A displaced Syrian child looks out from behind a gate in Raqa's western al-Sabahiya district where they are taking shelter on August 14, 2017. AFP / Delil souleiman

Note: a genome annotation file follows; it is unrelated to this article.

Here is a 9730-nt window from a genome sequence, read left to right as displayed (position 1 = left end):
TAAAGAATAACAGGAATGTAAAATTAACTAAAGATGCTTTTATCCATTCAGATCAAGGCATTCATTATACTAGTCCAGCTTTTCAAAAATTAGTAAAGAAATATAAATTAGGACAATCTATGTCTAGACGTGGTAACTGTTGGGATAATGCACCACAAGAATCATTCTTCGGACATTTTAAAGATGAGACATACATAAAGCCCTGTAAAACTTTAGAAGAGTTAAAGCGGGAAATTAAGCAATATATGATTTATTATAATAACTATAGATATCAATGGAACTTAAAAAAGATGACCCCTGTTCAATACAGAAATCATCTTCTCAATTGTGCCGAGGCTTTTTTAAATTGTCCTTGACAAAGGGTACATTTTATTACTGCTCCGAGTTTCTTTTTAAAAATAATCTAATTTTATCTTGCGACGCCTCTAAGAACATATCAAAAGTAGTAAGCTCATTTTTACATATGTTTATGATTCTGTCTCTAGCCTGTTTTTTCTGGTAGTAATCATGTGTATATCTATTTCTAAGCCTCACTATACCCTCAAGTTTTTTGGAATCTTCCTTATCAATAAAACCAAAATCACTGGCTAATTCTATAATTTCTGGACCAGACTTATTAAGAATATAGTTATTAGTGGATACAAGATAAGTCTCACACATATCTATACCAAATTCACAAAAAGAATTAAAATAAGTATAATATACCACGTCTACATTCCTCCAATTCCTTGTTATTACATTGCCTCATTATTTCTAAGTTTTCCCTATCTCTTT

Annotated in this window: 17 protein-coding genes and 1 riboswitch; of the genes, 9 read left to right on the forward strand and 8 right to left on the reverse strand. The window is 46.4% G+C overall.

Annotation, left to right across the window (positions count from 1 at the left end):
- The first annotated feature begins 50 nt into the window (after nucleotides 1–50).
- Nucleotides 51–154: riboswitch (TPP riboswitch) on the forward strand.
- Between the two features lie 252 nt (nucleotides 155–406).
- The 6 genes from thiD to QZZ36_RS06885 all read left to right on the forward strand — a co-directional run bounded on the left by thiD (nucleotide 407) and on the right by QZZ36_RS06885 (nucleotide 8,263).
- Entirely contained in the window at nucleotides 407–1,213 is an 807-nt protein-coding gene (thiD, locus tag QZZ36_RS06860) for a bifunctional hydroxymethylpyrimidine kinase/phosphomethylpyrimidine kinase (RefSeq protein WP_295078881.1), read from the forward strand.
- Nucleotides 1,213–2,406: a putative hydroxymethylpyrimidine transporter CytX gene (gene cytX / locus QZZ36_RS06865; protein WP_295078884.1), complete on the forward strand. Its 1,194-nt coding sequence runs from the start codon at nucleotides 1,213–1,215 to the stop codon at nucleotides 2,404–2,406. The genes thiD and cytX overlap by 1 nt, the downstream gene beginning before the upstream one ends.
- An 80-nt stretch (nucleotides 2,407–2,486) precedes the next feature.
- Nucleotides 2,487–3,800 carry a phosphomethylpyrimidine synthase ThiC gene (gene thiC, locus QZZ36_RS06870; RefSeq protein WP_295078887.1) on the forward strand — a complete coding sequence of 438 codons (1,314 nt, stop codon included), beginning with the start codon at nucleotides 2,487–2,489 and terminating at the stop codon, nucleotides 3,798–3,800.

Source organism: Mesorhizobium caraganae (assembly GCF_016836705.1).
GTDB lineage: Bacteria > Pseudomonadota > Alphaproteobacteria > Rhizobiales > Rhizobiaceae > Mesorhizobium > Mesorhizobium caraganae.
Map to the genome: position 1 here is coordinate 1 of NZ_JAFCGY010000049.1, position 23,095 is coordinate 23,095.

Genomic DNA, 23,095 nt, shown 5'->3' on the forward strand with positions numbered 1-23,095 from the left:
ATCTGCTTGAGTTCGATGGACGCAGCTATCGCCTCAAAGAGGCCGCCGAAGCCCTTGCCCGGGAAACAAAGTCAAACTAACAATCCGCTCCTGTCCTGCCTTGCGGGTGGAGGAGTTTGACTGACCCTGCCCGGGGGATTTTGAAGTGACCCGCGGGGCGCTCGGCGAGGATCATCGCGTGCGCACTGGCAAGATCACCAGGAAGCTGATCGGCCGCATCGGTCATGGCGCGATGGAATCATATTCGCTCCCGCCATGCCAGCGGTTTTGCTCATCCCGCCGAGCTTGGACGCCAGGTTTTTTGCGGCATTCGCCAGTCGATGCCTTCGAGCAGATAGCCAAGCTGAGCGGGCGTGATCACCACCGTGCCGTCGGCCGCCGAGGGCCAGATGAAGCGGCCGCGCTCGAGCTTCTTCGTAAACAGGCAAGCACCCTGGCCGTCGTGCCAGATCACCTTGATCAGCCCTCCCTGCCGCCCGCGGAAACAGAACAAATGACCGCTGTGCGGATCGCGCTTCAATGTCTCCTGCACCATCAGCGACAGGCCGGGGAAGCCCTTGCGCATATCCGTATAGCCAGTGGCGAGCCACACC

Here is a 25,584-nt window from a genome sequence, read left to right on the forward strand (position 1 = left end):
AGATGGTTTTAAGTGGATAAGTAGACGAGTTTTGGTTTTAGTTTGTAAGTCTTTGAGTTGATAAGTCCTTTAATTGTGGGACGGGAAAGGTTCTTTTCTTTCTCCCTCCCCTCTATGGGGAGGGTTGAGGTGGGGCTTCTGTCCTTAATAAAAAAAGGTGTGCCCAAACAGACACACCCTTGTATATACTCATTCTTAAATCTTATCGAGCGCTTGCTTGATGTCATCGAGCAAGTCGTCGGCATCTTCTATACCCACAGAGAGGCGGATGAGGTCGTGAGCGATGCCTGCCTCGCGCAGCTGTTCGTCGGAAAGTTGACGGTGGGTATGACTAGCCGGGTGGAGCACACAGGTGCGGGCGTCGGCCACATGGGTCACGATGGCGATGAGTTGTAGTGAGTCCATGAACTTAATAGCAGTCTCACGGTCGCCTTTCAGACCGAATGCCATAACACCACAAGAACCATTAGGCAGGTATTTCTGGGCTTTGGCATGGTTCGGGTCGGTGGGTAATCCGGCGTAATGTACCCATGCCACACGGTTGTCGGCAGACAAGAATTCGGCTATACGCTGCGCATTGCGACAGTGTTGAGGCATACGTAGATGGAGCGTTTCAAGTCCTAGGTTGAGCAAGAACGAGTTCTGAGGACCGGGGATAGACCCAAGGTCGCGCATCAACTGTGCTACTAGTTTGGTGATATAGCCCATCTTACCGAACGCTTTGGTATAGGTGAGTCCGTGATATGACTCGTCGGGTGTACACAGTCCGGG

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The fight to oust the militant group Daesh (ISIS) from its Syrian stronghold Raqqa has displaced thousands of civilians, but some have decided to stay on the frontlines despite the dangers."We don't let the children leave the house because we're afraid mines might explode underneath them," Anud said.The family's belongings are still stacked in the white truck parked outside, ready in case they have to flee at a moment's notice.Ahmad stopped speaking after the trauma of seeing his home destroyed, his father wounded, and his neighbors displaced in fierce bombardment of his district.It is Abu Ghanem's native neighborhood, but the fighting in Raqqa has displaced his family several times.Food and clean water are difficult to access, displaced families struggle in the blistering heat, and even the most basic medicine and medical services are often unavailable.That leaves Raqqa natives like Fatima torn between being unable to afford life in the camp and trying to keep their families safe.Al-Sabahiya lies adjacent to their home district of Al-Romaniya, but in war-torn Raqqa, it feels worlds away.
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